Thursday, June 5, 2008

This company makes money on lost luggage

The company, Unclaimed Baggage, ( in Scottsboro, Alabama, where Bryan Owens, 44, is the CEO, began as a store started in 1970 by his retired father, Doyle. It may be one store, but what they sell brings in more than 1 million customers per year. Unclaimed Baggage is just what it suggests: a store selling airport luggage that has gone unclaimed. There is so much of it, the retail outlet has expanded over a city block and now attracts visitors from around the world. Owens, who bought the company from his father in 1996 and watched it grow 400 percent, says Unclaimed Baggage has exclusive long-term contracts with airlines around America, Asia and Europe, ensuring his store is the only one of its kind. It's also proof that the word "trash" should be used with wide latitude. Every year thousands and thousands of wayward suitcases end up in Scottsboro—specifically, at the Unclaimed Baggage Center. Once an airline has tried and failed to reunite suitcase and owner (a process that varies according to airline), it will compensate the owner and sell the suitcase—and all its contents—to the UBC, which buys suitcases by the truckload and hauls them to its 50,000-square-foot complex in Scottsboro. There the UBC staff sorts through the bags and puts their contents in a showroom (or some of them: others are given to charity, still others discarded), where they can be seen and bought by members of the public. But are people really interested in buying other people's, uh, lost stuff? "We'll have close to a million people come to the store this year," says Bryan Owens, the owner of the UBC, "from every state in America and thirty foreign countries. This is kind of the Mecca for lost bags." Owens's father started the UBC in 1970, with a rented old house, a borrowed old truck, and a $300 loan. Today the center gets nearly 7,000 new items every day, and Owens says that people can't seem to get enough. "It's a treasure hunt," he says. "Every day is like Christmas here—we never know what we're going to find. Just last week we found a twenty-eight-thousand-dollar tennis bracelet and a one-point-six-karat diamond ring. We've had a medicine-man stick adorned with a shrunken head, and a Nikon camera that was in the Space Shuttle. Back in the eighties we got a well-traveled Gucci suitcase that was packed with artifacts that dated back to 1500 B.C. And once we found a guidance system for an F-16 fighter jet, in a shockproof case from the Department of the U.S. Navy. It was labeled 'Handle With Extreme Caution—I Am Worth My Weight in Gold.'" The UBC sent that one back.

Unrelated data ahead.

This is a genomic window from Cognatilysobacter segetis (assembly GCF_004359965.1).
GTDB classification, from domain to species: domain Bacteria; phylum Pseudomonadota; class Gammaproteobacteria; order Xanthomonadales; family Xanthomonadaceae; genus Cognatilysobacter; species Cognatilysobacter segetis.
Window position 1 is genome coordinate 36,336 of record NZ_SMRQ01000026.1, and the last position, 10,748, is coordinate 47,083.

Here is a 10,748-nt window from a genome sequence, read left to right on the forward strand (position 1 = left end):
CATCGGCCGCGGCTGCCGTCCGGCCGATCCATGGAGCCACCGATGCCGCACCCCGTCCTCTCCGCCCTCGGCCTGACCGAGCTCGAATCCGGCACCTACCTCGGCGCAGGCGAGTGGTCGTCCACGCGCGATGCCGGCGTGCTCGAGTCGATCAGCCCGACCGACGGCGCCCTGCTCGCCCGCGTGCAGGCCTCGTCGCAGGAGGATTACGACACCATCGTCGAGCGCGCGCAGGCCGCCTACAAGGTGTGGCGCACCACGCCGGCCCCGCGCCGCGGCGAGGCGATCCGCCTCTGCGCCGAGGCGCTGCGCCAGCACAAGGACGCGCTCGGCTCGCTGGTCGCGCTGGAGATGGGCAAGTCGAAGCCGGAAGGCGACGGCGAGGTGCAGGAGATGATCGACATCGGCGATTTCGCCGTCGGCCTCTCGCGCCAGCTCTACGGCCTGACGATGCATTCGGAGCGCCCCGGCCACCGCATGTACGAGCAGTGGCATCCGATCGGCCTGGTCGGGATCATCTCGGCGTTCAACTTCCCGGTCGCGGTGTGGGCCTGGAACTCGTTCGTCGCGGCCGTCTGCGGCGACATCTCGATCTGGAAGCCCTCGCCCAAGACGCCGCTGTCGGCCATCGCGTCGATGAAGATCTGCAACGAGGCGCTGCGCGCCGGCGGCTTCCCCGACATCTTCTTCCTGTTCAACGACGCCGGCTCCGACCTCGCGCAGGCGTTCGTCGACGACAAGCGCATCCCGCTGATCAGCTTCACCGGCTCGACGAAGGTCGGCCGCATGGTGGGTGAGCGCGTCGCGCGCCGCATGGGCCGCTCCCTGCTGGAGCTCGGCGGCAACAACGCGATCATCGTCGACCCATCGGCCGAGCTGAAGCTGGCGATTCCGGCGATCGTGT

Spy glass galore

Thinking associatively about espionage, after the last post, I realized how (quietly) optically dependent the web culture has become. And I am not talking about eyeglasses. Several of my friends are into birdwatching. Our firm's president has a powerful telescope trained on the ships in the harbor. My girlfriend's husband has an array of laser finders and binoculars, and, of course, three or four interchangeable scopes for his pet rifle - a good reason that my girlfriend is a hunting widow for about three weeks out of a year. As a result of dust storms on Mars and other celestial phenomena, the guys at the office have bought telescopes, which save them from Monday night football and Skyping on the sly from their wives. To watch our chief paralegal's handicapped parking spot for him, we used opera binoculars. But that did not perform in the dark, and we went shopping for a night vision binocs. There was an additional incentive, which the guys whispered about, and it was a pencil skirt-wearer in the office suite facing our windows. Binocular section at Optics Planet has them - they are digital night vision, and they are great for us women making our way through the poorly lit parking lot. This one looks exotic, but I am sure sees well in the dark. is the web’s cornucopia of optics and hobby related products. On the lighter note, summer is here and my coworkers are considering the possibilities – all the fun that people can have with the optics. One-stop shopping at can equip someone with riflescopes, binoculars, spotting scopes, night vision, telescopes, rangefinders, laser sights, flashlights, tripods, radar guns, digital camera binoculars. They also carry the industry’s best brands like Leupold, Nikon, EOTech, Burris, Bushnell, Celestron, Tasco, ATN, Bolle, Serengeti and Pelican. They also have an impressive selection of tactical gear (Leupold Riflescopes, Bushnell Rifle scopes, EOTech Sights, Burris Riflescopes and a fine selection of Blackhawk Tactical Gear). I learned a lot about night vision, and there is a lot more to learn just by browsing the site, about hobbies and gear for any trip. They offer Free UPS Shipping on most orders.